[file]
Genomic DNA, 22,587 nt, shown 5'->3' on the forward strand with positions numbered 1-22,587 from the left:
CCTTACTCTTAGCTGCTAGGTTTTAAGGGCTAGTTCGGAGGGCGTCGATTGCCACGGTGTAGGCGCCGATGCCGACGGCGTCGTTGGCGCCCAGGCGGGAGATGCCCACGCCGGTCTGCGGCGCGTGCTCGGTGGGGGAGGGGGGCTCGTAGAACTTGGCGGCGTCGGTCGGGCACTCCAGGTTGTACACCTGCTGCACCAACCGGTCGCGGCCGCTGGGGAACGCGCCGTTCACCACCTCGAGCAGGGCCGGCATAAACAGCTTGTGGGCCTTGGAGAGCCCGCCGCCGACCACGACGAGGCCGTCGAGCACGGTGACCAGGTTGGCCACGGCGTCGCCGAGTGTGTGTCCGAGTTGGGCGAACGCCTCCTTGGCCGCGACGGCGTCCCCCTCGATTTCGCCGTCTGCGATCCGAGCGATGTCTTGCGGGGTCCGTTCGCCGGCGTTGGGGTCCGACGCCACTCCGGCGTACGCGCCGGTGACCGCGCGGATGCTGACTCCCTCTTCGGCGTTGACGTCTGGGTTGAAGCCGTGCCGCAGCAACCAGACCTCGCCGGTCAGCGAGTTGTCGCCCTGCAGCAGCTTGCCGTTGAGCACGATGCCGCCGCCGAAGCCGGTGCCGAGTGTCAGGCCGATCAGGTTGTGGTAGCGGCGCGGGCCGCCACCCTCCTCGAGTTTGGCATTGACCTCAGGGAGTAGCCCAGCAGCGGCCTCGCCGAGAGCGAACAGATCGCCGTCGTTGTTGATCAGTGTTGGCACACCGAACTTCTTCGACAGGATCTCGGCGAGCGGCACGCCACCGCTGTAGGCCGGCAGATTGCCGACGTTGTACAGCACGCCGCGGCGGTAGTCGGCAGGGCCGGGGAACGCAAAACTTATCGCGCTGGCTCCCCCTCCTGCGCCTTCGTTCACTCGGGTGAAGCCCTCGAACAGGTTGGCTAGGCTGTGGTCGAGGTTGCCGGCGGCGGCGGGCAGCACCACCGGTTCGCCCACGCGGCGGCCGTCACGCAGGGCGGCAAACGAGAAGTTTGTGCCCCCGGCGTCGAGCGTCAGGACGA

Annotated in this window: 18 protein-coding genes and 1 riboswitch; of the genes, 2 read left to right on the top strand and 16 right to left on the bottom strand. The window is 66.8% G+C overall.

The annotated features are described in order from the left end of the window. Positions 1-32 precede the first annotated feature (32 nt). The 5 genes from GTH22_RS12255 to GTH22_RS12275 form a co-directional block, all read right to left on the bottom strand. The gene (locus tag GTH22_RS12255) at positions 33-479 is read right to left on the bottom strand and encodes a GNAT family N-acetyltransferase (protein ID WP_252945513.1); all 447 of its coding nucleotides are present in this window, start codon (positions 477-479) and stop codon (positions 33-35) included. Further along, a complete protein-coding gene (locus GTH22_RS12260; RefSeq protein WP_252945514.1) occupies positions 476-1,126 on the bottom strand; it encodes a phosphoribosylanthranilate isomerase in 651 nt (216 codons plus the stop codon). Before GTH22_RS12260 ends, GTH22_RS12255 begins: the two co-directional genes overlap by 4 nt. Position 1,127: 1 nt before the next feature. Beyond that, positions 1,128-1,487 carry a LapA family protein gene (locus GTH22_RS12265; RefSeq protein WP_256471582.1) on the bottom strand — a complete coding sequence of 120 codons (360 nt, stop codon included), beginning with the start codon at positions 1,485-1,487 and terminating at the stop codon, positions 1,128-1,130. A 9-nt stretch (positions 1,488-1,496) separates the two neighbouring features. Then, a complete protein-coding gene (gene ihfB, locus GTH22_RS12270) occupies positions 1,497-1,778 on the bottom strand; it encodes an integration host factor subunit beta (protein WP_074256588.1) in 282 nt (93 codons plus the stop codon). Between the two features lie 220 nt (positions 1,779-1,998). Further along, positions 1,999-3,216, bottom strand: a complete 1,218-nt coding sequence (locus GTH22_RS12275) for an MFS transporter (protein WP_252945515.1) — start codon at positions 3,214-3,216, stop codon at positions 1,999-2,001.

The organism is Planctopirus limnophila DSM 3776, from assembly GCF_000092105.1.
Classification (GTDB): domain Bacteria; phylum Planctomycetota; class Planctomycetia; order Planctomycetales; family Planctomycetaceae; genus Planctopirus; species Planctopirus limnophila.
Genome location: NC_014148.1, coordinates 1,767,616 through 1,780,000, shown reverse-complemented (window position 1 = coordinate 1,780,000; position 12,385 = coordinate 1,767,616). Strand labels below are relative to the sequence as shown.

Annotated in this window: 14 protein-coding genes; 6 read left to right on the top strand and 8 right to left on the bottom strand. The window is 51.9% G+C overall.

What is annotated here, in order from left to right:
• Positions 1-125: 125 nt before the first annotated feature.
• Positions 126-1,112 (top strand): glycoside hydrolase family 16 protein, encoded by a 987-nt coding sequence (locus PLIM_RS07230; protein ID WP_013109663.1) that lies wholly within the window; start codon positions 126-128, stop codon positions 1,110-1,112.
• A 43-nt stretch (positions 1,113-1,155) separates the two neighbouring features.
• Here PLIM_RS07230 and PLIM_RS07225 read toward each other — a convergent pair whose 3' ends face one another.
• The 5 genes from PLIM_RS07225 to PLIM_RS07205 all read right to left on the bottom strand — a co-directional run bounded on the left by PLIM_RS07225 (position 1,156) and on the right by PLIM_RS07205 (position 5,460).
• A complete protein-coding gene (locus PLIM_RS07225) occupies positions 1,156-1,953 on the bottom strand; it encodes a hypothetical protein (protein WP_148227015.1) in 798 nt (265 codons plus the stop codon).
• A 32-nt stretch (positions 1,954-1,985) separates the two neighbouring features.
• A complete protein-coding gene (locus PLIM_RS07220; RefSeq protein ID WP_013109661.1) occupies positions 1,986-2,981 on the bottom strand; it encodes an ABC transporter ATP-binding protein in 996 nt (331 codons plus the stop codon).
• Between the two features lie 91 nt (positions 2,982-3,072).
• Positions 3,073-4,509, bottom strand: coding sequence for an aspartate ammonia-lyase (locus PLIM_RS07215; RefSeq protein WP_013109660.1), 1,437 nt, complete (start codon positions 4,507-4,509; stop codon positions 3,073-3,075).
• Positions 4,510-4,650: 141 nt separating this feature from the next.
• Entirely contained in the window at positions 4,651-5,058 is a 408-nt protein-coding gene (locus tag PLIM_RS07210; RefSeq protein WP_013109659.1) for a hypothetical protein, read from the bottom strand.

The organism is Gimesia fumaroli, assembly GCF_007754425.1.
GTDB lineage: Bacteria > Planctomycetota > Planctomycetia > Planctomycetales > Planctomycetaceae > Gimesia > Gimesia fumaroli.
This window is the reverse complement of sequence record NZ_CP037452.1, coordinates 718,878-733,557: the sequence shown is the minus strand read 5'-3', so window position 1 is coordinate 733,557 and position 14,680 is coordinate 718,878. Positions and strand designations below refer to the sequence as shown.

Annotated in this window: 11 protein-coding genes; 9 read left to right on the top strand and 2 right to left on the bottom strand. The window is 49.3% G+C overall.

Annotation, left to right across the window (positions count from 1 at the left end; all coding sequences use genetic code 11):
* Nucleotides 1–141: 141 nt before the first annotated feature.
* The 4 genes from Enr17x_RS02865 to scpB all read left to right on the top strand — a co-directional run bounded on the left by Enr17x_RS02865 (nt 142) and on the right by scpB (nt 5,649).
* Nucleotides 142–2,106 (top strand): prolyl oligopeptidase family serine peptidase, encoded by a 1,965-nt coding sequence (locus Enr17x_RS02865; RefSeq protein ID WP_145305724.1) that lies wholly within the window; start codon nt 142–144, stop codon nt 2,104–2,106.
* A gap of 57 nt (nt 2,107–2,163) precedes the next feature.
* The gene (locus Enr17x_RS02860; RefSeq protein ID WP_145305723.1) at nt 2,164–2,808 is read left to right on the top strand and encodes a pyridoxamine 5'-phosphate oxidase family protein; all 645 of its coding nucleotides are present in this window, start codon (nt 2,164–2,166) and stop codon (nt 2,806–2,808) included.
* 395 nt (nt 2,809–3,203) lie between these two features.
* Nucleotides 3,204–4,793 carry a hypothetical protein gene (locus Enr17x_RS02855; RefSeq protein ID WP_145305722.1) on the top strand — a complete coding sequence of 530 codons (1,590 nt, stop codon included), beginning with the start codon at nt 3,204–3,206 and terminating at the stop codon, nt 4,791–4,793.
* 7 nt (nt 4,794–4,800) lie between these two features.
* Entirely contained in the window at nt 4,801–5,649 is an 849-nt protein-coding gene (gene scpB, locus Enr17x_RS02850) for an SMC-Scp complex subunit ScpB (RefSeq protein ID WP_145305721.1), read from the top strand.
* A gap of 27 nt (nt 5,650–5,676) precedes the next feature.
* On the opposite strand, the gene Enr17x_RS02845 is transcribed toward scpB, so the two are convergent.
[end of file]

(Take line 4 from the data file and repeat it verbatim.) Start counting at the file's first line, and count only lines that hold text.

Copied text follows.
The annotated features are described in order from the left end of the window. Positions 1-32 precede the first annotated feature (32 nt). The 5 genes from GTH22_RS12255 to GTH22_RS12275 form a co-directional block, all read right to left on the bottom strand. The gene (locus tag GTH22_RS12255) at positions 33-479 is read right to left on the bottom strand and encodes a GNAT family N-acetyltransferase (protein ID WP_252945513.1); all 447 of its coding nucleotides are present in this window, start codon (positions 477-479) and stop codon (positions 33-35) included. Further along, a complete protein-coding gene (locus GTH22_RS12260; RefSeq protein WP_252945514.1) occupies positions 476-1,126 on the bottom strand; it encodes a phosphoribosylanthranilate isomerase in 651 nt (216 codons plus the stop codon). Before GTH22_RS12260 ends, GTH22_RS12255 begins: the two co-directional genes overlap by 4 nt. Position 1,127: 1 nt before the next feature. Beyond that, positions 1,128-1,487 carry a LapA family protein gene (locus GTH22_RS12265; RefSeq protein WP_256471582.1) on the bottom strand — a complete coding sequence of 120 codons (360 nt, stop codon included), beginning with the start codon at positions 1,485-1,487 and terminating at the stop codon, positions 1,128-1,130. A 9-nt stretch (positions 1,488-1,496) separates the two neighbouring features. Then, a complete protein-coding gene (gene ihfB, locus GTH22_RS12270) occupies positions 1,497-1,778 on the bottom strand; it encodes an integration host factor subunit beta (protein WP_074256588.1) in 282 nt (93 codons plus the stop codon). Between the two features lie 220 nt (positions 1,779-1,998). Further along, positions 1,999-3,216, bottom strand: a complete 1,218-nt coding sequence (locus GTH22_RS12275) for an MFS transporter (protein WP_252945515.1) — start codon at positions 3,214-3,216, stop codon at positions 1,999-2,001.